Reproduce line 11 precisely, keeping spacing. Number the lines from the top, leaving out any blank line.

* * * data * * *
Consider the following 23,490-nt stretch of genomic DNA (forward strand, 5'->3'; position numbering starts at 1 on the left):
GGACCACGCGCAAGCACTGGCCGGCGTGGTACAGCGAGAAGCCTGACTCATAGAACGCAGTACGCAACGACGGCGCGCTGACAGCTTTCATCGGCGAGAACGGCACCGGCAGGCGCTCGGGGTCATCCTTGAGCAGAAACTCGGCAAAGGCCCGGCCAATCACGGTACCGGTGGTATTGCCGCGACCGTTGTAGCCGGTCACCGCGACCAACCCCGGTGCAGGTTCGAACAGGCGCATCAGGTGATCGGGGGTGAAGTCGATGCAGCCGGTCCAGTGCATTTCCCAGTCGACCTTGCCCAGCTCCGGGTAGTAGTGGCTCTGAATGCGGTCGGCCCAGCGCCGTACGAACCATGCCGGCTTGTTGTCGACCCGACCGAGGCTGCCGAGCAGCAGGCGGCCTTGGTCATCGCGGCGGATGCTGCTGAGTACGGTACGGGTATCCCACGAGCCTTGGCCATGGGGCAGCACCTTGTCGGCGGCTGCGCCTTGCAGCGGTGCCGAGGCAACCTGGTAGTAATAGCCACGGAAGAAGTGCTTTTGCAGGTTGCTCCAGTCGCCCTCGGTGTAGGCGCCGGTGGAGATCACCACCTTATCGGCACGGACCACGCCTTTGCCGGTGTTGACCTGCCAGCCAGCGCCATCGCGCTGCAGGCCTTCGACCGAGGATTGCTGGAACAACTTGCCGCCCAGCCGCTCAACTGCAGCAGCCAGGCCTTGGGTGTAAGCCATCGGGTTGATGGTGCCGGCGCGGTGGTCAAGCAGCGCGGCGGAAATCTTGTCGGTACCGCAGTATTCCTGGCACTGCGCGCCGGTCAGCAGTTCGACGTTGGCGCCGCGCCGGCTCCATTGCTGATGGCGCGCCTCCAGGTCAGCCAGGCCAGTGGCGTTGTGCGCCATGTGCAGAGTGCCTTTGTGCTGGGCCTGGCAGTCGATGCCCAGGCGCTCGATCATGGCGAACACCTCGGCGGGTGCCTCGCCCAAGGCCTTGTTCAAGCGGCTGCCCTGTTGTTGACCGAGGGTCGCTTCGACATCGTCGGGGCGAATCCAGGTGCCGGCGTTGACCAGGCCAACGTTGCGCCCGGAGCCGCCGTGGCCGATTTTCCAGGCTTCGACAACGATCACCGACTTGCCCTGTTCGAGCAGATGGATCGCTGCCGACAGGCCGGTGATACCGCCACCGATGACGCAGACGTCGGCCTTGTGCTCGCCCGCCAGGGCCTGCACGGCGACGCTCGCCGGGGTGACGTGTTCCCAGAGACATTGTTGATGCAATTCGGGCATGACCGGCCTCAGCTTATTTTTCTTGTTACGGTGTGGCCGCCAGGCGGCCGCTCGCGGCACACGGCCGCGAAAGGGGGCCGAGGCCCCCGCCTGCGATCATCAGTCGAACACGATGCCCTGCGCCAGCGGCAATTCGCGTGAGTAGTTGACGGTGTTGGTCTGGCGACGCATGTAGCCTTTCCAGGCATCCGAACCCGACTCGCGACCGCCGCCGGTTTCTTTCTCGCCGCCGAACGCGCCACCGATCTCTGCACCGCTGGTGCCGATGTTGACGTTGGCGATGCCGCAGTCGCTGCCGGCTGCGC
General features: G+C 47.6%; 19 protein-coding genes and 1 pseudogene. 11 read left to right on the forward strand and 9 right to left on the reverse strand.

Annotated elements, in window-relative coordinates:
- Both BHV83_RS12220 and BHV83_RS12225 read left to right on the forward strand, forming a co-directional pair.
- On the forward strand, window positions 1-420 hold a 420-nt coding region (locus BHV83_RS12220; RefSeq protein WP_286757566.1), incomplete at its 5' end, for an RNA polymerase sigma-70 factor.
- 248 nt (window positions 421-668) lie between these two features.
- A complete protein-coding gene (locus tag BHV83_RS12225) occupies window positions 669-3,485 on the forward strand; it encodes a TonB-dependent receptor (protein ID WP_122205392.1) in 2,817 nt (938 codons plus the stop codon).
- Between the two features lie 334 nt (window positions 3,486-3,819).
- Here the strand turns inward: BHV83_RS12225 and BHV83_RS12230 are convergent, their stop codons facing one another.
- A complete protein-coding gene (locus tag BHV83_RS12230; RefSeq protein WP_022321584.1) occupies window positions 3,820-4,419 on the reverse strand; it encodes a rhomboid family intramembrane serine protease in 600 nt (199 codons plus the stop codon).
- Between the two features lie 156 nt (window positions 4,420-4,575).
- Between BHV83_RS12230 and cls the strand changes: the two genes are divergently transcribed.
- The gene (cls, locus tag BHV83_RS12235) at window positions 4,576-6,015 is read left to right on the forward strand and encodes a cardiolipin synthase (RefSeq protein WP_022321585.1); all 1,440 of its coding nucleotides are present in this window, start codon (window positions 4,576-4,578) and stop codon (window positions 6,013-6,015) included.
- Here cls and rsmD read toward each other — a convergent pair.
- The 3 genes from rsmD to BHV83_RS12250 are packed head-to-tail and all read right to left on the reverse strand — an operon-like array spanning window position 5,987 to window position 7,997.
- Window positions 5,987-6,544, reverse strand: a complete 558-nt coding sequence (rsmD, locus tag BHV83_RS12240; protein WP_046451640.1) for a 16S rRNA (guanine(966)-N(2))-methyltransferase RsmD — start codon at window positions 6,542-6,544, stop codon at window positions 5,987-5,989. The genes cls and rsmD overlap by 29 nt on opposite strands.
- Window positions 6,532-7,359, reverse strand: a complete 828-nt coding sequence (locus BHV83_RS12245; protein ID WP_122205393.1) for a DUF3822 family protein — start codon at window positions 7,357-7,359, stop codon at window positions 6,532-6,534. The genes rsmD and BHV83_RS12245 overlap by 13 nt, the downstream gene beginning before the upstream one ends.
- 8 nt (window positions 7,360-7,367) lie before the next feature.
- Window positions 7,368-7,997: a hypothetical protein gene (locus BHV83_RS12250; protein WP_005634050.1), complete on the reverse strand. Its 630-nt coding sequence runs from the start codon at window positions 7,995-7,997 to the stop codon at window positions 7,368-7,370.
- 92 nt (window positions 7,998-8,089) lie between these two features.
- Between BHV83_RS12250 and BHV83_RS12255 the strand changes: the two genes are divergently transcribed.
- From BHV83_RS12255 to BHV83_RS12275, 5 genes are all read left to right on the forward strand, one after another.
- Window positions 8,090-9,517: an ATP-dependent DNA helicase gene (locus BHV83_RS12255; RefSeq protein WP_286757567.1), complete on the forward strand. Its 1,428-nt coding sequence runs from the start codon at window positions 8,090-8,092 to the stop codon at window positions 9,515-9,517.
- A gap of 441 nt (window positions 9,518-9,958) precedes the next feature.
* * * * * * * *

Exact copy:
- A complete protein-coding gene (locus tag BHV83_RS12230; RefSeq protein WP_022321584.1) occupies window positions 3,820-4,419 on the reverse strand; it encodes a rhomboid family intramembrane serine protease in 600 nt (199 codons plus the stop codon).